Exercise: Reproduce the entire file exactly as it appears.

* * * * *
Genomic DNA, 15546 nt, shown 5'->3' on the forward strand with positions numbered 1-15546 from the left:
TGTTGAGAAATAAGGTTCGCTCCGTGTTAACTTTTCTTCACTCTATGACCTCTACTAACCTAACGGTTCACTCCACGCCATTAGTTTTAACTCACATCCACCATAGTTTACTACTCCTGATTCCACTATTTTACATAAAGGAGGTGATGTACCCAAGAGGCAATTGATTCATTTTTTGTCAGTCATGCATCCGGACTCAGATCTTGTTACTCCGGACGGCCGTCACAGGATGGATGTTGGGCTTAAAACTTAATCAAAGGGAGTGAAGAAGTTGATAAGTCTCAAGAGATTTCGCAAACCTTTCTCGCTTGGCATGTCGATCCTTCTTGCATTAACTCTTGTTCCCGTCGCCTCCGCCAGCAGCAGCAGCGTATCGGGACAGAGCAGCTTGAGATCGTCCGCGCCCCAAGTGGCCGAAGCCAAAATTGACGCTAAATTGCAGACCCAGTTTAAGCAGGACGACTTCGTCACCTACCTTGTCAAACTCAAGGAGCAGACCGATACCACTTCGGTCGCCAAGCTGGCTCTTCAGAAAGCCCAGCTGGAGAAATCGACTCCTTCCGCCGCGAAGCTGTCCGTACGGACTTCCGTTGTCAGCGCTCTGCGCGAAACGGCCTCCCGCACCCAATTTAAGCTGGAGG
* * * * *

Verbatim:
Genomic DNA, 15546 nt, shown 5'->3' on the forward strand with positions numbered 1-15546 from the left:
TGTTGAGAAATAAGGTTCGCTCCGTGTTAACTTTTCTTCACTCTATGACCTCTACTAACCTAACGGTTCACTCCACGCCATTAGTTTTAACTCACATCCACCATAGTTTACTACTCCTGATTCCACTATTTTACATAAAGGAGGTGATGTACCCAAGAGGCAATTGATTCATTTTTTGTCAGTCATGCATCCGGACTCAGATCTTGTTACTCCGGACGGCCGTCACAGGATGGATGTTGGGCTTAAAACTTAATCAAAGGGAGTGAAGAAGTTGATAAGTCTCAAGAGATTTCGCAAACCTTTCTCGCTTGGCATGTCGATCCTTCTTGCATTAACTCTTGTTCCCGTCGCCTCCGCCAGCAGCAGCAGCGTATCGGGACAGAGCAGCTTGAGATCGTCCGCGCCCCAAGTGGCCGAAGCCAAAATTGACGCTAAATTGCAGACCCAGTTTAAGCAGGACGACTTCGTCACCTACCTTGTCAAACTCAAGGAGCAGACCGATACCACTTCGGTCGCCAAGCTGGCTCTTCAGAAAGCCCAGCTGGAGAAATCGACTCCTTCCGCCGCGAAGCTGTCCGTACGGACTTCCGTTGTCAGCGCTCTGCGCGAAACGGCCTCCCGCACCCAATTTAAGCTGGAGG